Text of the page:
Coconut creamed corn

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Creamed corn isn’t generally considered a “healthy” side. But swap in coconut milk for regular old dairy or a heavy bechamel sauce and you have a much lighter version of this classic that celebrates the beauty of late summer corn.

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This dish also comes together in minutes and is full of herbs and aromatics like garlic, shallot, ginger, lime zest, and basil. Add some quick sauteed shrimp, some grilled or roasted white fish, or a rotisserie chicken and you have a very quick dinner filled with healthy fats and real ingredients. You’re also free of gluten, dairy, sugar, nuts, and soy if you have corn leftovers for tomorrow’s lunchbox.

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Coconut creamed corn

½ tsp coconut oil
2 medium or 3 small garlic cloves, sliced or minced  
1 very large or 2 smaller shallots, sliced or minced
½-inch piece of fresh ginger, minced or shredded
3 large ears corn with kernels removed from the cob (about 2 heaping cups of kernels)
6 Tbsp coconut milk
Heaping ¼ tsp lime zest
15-20 basil leaves, chopped
¼-½ tsp flaky sea salt
Pepper

Heat the coconut oil over a medium flame and when hot, add the sliced or minced shallots. Saute for 1-2 minutes, until the shallots are translucent and starting to brown.

Turn the heat down to medium low and add the sliced or minced garlic. Saute for another 1-2 minutes until fragrant. If the onions or garlic brown too quickly, turn down the heat.

Add the minced or shredded ginger and sauté for one more minute.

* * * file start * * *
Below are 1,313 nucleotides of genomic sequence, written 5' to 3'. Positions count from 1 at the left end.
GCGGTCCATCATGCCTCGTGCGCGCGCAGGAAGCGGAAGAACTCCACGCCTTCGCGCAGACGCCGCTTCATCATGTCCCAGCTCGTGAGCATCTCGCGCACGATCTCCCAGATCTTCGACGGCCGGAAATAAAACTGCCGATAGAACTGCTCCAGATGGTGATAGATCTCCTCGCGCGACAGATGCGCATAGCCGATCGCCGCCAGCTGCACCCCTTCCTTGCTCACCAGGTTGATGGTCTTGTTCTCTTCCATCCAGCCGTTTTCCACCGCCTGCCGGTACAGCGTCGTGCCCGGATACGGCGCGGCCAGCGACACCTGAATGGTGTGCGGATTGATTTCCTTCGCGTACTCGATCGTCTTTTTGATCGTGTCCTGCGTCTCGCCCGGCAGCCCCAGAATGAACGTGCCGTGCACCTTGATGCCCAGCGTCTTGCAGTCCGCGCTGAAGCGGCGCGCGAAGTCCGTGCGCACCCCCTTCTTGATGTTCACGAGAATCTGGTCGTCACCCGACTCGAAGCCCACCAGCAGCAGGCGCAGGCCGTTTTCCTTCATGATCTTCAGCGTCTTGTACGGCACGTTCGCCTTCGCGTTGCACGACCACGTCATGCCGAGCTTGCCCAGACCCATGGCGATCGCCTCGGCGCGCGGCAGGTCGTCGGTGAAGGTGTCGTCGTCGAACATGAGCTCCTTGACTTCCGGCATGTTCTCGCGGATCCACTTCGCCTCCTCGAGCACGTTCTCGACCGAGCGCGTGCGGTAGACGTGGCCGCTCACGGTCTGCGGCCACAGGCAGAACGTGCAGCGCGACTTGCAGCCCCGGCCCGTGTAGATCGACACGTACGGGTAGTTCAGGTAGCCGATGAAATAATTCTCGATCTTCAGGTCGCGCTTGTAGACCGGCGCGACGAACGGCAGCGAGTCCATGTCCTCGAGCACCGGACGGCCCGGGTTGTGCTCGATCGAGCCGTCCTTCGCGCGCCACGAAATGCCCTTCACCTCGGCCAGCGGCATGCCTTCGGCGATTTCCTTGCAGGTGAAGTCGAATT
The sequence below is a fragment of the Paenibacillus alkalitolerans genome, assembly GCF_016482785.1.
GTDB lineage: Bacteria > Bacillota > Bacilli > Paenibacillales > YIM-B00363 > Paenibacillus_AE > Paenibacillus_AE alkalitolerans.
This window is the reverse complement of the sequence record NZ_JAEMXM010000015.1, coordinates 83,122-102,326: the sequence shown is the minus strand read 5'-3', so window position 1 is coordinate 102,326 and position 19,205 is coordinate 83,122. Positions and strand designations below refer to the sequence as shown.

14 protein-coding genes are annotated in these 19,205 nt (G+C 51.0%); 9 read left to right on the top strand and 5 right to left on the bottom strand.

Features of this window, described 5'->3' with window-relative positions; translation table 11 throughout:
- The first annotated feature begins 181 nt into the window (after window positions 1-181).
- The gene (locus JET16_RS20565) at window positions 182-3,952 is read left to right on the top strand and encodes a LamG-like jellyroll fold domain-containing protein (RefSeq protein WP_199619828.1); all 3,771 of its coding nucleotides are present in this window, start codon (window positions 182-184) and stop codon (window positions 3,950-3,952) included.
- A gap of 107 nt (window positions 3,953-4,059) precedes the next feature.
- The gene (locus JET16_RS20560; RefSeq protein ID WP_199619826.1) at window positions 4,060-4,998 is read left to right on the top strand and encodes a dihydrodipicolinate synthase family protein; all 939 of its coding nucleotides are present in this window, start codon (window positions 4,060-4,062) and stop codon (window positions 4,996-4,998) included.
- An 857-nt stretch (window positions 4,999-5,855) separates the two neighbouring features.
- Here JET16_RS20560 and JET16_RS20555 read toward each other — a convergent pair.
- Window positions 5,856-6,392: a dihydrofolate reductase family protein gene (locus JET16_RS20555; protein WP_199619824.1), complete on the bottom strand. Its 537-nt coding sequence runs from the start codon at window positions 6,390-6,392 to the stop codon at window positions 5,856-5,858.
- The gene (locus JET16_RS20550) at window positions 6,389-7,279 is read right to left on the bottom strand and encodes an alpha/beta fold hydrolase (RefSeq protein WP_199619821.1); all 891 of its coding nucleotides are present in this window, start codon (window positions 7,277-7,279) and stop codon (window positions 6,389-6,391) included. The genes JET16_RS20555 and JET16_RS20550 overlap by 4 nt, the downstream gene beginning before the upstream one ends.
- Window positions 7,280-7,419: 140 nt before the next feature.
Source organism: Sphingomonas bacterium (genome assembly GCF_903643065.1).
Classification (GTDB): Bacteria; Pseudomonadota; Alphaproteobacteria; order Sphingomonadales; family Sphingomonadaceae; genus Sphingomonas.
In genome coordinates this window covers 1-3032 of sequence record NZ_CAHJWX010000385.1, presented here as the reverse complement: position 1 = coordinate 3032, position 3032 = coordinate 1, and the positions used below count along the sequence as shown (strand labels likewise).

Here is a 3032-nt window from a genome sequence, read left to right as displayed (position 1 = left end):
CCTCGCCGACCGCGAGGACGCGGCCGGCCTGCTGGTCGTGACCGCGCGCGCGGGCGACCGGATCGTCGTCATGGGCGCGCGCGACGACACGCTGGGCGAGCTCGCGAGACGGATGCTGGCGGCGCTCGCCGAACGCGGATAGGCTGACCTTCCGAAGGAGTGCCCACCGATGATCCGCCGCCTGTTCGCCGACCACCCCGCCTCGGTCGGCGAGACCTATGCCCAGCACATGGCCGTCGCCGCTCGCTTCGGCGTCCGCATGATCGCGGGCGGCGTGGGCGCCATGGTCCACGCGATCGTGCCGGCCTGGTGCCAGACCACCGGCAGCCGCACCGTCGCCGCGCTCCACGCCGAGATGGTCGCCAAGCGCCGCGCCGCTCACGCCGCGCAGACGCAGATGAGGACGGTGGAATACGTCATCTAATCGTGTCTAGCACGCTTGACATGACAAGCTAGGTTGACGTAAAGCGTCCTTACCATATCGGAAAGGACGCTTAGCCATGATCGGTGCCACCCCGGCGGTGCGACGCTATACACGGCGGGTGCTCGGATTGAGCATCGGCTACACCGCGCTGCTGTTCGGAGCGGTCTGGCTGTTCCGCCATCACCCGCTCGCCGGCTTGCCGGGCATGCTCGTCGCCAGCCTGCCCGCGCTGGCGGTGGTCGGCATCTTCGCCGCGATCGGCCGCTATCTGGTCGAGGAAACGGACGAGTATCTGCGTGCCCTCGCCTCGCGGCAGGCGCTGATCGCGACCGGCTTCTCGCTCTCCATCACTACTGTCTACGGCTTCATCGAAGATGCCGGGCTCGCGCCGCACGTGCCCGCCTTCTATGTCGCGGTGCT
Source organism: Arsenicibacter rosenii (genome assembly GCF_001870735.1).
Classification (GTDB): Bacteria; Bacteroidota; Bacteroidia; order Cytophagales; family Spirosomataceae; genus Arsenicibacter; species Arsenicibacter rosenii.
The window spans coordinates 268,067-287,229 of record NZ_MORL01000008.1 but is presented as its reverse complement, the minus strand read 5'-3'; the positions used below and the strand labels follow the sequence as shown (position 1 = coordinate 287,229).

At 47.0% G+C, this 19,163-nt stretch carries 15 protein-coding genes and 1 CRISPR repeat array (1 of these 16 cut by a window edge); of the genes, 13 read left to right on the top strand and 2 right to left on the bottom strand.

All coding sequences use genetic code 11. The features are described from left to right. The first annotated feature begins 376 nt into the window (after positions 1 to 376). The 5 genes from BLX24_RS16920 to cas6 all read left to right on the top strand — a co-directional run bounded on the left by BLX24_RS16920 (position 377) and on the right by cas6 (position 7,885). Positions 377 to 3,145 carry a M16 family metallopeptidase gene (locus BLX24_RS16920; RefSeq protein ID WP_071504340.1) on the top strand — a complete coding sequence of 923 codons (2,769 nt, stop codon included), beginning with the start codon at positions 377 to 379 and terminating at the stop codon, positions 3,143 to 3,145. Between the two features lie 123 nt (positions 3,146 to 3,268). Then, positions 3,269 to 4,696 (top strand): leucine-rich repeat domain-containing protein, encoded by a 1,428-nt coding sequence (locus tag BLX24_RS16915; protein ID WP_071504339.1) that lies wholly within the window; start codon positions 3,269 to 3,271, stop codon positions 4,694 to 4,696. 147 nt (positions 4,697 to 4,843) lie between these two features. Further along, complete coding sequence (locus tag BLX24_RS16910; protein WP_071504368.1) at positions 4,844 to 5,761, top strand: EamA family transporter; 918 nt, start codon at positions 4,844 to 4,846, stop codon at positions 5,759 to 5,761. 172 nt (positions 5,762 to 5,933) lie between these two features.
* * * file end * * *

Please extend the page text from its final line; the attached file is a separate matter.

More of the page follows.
Add the corn kernels and sauté for 4-5 minutes. Add the coconut milk and let bubble for one minute until the milk has reduced to more of a sauce than a milk, but don’t let it disappear.

Remove from the heat. Add the lime zest, minced basil, salt, and pepper and stir to combine. Taste for seasoning and adjust according to your taste.

Yield: 3 servings

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Corn dog fritters

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Hey all- it's July 4th, which means you may be feeling somewhat festive (or, at least, someone close to you is feeling festive enough to throw a BBQ. One of my favorite things when we lived in NYC was that Shake Shack would serve the most amazing corn dogs only on Memorial Day, July 4th, and Labor Day.

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We've tried to recreate them at home and it's sort of a gross process. The smell of frying oil sticks around in my hair long after the dogs have been consumed. And, they require SO MUCH OIL. I mean, I was theoretically aware of how much was required to properly fry something, but doing it yourself is...jarring. 

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So instead, I tossed some hotdogs into my favorite corn fritter recipe, made a few tweaks, and called it a day. These guys are delicious and require a comparatively scant two tablespoons of oil. Use avocado oil and it's even a good fat! And since I've used corn flour instead of wheat flour, these fritters are naturally gluten-free.

 

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A couple of notes:
- Swap out the milk for almond or coconut milk to make these dairy-free.
- Cooking times on these fritters or patties vary widely. I made them once and they browned in less than 3 minutes. If I'm impatient about heating the oil, it takes up to 7 minutes for a golden crust to form.
- We've been getting our eggs from a local farm, so the sizes range from small to ostrich. Not really, but some of the eggs are gigantic. One of the giant ones is sufficient for this recipe, but if yours are a regular uniform size, use two.
- If you can, use fresh corn cut from the cob. It tastes so much better.

 

Corn dog fritters

½ cup corn flour
¼ cup fine corn meal
½ tsp salt
¾ tsp baking powder
¼ tsp Aleppo pepper, cayenne pepper, or ½ tsp paprika
2 tsp honey
¼ cup milk
1 extra large egg (or 2 large eggs)